Mirena Bellwether Trial Deadlines in MDL Pushed Back 60 Days
The U.S. District Judge presiding over the coordinated litigation for all Mirena IUD lawsuits pending in the federal court system has pushed back deadlines regarding the preparation of a small group of cases for early trial dates.
Mirena is a long-lasting form of birth control known as an intrauterine device, or IUD, which is manufactured by Bayer Healthcare. More than 1,000 women are now pursuing product liability lawsuits, alleging that side effects of Mirena caused them to suffer injuries when the T-shaped plastic device perforated their uterus and migrated to other parts of the body.
In the federal court system, cases filed throughout the country have been centralized before U.S. District Judge Cathy Seibel in the Southern District of New York as part of an MDL, or Multidistrict Litigation, for coordinated handling during pretrial proceedings and a series of early trial dates.
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As generic discovery into issues that apply to all cases is ongoing in the Mirena litigation, the parties were expected to begin next month with the selection of a small group of cases that will be prepared for early trial dates. Known as “bellwether” lawsuits, these the preparation and outcome of these trials are designed to help the parties gauge the relative strengths and weaknesses of their cases, and may lead to Mirena settlement agreements in a large number of cases.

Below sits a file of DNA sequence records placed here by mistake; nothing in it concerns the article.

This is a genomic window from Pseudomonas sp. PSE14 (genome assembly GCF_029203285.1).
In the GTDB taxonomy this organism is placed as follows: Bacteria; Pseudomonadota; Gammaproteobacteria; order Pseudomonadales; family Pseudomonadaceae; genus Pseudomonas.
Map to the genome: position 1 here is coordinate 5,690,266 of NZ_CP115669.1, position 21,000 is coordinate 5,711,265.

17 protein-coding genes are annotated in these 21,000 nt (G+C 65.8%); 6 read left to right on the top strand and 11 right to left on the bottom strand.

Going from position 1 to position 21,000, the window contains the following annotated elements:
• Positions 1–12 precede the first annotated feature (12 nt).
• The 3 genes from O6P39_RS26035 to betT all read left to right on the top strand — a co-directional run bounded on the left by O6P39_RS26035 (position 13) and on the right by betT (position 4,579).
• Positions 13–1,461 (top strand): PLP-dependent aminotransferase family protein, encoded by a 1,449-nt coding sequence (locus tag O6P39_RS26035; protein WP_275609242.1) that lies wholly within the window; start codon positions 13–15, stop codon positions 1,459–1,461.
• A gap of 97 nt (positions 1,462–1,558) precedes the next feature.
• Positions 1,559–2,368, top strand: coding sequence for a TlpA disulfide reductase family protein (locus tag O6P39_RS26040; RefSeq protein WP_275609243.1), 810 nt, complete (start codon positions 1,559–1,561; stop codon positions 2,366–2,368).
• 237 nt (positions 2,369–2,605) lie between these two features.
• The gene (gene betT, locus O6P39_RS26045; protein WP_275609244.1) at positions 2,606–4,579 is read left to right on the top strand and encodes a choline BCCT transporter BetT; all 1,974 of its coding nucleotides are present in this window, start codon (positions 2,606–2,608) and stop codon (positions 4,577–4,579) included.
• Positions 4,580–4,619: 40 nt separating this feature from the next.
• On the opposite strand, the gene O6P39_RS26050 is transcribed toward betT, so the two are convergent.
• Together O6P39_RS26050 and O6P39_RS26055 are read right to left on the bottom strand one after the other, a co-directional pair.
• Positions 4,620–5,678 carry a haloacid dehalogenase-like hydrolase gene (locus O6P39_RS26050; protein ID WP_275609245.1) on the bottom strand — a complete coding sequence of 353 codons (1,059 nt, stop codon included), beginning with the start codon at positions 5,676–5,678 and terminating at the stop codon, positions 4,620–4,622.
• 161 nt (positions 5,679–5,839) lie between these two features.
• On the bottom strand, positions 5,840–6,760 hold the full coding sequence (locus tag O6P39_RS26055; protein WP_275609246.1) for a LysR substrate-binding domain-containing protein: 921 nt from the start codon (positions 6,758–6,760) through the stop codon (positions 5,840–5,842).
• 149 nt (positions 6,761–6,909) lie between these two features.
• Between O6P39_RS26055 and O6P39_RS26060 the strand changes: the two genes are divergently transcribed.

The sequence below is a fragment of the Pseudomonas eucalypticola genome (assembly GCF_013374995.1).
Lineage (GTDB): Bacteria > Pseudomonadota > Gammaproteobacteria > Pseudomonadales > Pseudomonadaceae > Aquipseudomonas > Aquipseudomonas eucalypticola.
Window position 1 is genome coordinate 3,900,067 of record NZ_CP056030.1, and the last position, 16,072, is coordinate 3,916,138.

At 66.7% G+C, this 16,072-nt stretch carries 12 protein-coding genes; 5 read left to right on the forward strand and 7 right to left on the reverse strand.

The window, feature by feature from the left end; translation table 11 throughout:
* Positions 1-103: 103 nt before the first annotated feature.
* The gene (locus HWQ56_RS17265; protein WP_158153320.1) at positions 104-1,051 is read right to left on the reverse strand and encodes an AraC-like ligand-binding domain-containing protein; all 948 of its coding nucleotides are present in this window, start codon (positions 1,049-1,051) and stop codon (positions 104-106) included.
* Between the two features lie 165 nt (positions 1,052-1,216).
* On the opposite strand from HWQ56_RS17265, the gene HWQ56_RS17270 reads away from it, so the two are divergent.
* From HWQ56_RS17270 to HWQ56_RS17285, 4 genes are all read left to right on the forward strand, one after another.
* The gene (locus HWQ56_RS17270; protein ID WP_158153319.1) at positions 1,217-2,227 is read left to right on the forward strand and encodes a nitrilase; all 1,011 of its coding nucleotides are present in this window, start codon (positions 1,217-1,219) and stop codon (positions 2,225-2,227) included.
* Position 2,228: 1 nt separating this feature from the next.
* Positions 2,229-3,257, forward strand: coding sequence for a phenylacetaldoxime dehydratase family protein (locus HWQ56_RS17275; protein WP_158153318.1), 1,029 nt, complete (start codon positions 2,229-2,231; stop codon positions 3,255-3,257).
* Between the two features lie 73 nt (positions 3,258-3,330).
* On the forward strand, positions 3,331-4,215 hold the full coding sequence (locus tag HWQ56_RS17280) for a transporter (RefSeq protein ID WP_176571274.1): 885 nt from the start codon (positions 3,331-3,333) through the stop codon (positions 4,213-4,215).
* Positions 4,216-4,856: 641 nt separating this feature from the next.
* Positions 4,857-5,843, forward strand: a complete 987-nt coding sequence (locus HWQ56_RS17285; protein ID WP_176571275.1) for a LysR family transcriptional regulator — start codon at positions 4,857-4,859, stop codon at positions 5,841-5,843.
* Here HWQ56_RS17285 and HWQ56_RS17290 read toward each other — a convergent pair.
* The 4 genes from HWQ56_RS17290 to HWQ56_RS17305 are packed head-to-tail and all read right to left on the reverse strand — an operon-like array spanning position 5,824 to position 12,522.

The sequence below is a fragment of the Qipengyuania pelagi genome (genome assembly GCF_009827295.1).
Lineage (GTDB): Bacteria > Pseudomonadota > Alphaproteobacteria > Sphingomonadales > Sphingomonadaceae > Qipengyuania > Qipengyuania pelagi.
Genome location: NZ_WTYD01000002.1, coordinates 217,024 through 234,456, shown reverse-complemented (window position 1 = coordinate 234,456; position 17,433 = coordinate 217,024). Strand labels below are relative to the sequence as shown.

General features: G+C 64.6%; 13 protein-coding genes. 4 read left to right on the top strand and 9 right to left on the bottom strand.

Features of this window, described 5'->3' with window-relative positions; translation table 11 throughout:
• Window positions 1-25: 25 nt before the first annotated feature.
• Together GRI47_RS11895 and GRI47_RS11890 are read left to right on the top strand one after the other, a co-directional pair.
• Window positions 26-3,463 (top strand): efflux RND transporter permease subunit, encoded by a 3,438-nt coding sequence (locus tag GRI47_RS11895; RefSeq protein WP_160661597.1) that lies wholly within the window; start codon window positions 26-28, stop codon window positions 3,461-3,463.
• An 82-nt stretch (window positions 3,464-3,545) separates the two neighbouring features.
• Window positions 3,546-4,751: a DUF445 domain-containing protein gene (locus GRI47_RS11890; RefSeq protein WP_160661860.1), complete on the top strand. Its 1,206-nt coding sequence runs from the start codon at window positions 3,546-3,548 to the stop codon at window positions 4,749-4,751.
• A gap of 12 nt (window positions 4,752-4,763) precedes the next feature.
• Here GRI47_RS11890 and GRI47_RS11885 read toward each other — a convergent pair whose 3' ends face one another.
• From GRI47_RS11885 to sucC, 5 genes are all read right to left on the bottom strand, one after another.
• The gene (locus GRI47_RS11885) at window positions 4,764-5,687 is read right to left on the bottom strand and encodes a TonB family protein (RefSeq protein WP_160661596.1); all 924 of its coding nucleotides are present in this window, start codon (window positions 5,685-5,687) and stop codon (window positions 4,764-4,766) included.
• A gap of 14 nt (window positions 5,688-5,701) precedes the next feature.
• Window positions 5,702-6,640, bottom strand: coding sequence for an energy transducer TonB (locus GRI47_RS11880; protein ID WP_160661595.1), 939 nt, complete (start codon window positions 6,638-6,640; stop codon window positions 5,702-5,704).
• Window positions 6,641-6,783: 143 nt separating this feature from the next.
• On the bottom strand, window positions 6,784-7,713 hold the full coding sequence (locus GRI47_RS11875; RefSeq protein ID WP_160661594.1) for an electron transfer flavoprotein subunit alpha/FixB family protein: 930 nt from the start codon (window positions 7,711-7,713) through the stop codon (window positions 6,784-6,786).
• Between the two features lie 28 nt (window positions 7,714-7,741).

On February 26, Judge Seibel issued a case management order (PDF), which extends many deadlines relating to this initial disposition pool. While the parties were originally expected to select cases for this bellwether pool by April 4, 2014 and complete all case-specific discovery by September 30, 2014, these deadlines have been pushed back 60 days.
The first Mirena trial dates still have not been scheduled, but the pretrial proceedings and challenges to expert witnesses are now not expected to be completed until at least July 15, 2015.
Mirena IUD Litigation
Bayer introduced Mirena in 2000, aggressively promoting the IUD as a hassle-free form of birth control. However, a growing number of women and their doctors have reported problems where the Mirena IUD migrated from its initial implant location, perforating the uterus and other organs, causing infections and abscesses, and leaving women unknowingly unprotected against the chance of pregnancy.
Since 2000, more than 70,000 adverse events have been filed with the FDA involving Mirena IUD problems, including at least 5,000 cases involving women who indicated that Mirena migrated out of place since 2008, and 1,322 reports where the Mirena IUD punctured the uterus.
Bayer has attempted to defend the cases, arguing that information about the risk of perforation was included on the warnings provided with the IUD. However, plaintiffs maintain that the previous warnings were vague and misleading, suggesting that the risk of injury only exists at the time of insertion. Most of the complaints involve women who found that the Mirena migrated spontaneously, often long after the IUD was successfully placed in the uterus.
Following the completion of all pretrial proceedings and series of bellwether trials, if the parties do not reach an agreement to settle or otherwise resolve a large portion of the Mirena litigation, Judge Seibel may begin remanding hundreds of cases back to U.S. District Courts throughout the country for individual trial dates.
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